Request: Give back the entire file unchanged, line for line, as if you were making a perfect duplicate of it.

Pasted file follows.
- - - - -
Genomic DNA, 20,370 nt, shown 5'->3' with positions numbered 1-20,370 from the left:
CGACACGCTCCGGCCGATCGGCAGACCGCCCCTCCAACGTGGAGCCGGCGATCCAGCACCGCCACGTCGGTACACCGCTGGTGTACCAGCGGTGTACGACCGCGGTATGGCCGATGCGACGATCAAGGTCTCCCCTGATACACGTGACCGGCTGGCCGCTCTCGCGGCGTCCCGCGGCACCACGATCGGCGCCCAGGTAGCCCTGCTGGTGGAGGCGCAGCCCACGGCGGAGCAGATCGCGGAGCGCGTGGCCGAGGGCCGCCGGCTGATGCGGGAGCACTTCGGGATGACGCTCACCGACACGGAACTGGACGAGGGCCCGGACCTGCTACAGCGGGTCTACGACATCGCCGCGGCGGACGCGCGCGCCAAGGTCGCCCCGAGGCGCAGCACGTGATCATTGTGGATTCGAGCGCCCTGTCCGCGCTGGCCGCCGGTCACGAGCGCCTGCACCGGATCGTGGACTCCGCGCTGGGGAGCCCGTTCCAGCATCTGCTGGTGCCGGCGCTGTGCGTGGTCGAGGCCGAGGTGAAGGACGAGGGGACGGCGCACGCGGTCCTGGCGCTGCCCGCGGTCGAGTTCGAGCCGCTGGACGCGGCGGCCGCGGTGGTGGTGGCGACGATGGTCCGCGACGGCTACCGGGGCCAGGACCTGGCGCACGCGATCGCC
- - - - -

Genomic DNA, 20,370 nt, shown 5'->3' with positions numbered 1-20,370 from the left:
CGACACGCTCCGGCCGATCGGCAGACCGCCCCTCCAACGTGGAGCCGGCGATCCAGCACCGCCACGTCGGTACACCGCTGGTGTACCAGCGGTGTACGACCGCGGTATGGCCGATGCGACGATCAAGGTCTCCCCTGATACACGTGACCGGCTGGCCGCTCTCGCGGCGTCCCGCGGCACCACGATCGGCGCCCAGGTAGCCCTGCTGGTGGAGGCGCAGCCCACGGCGGAGCAGATCGCGGAGCGCGTGGCCGAGGGCCGCCGGCTGATGCGGGAGCACTTCGGGATGACGCTCACCGACACGGAACTGGACGAGGGCCCGGACCTGCTACAGCGGGTCTACGACATCGCCGCGGCGGACGCGCGCGCCAAGGTCGCCCCGAGGCGCAGCACGTGATCATTGTGGATTCGAGCGCCCTGTCCGCGCTGGCCGCCGGTCACGAGCGCCTGCACCGGATCGTGGACTCCGCGCTGGGGAGCCCGTTCCAGCATCTGCTGGTGCCGGCGCTGTGCGTGGTCGAGGCCGAGGTGAAGGACGAGGGGACGGCGCACGCGGTCCTGGCGCTGCCCGCGGTCGAGTTCGAGCCGCTGGACGCGGCGGCCGCGGTGGTGGTGGCGACGATGGTCCGCGACGGCTACCGGGGCCAGGACCTGGCGCACGCGATCGCC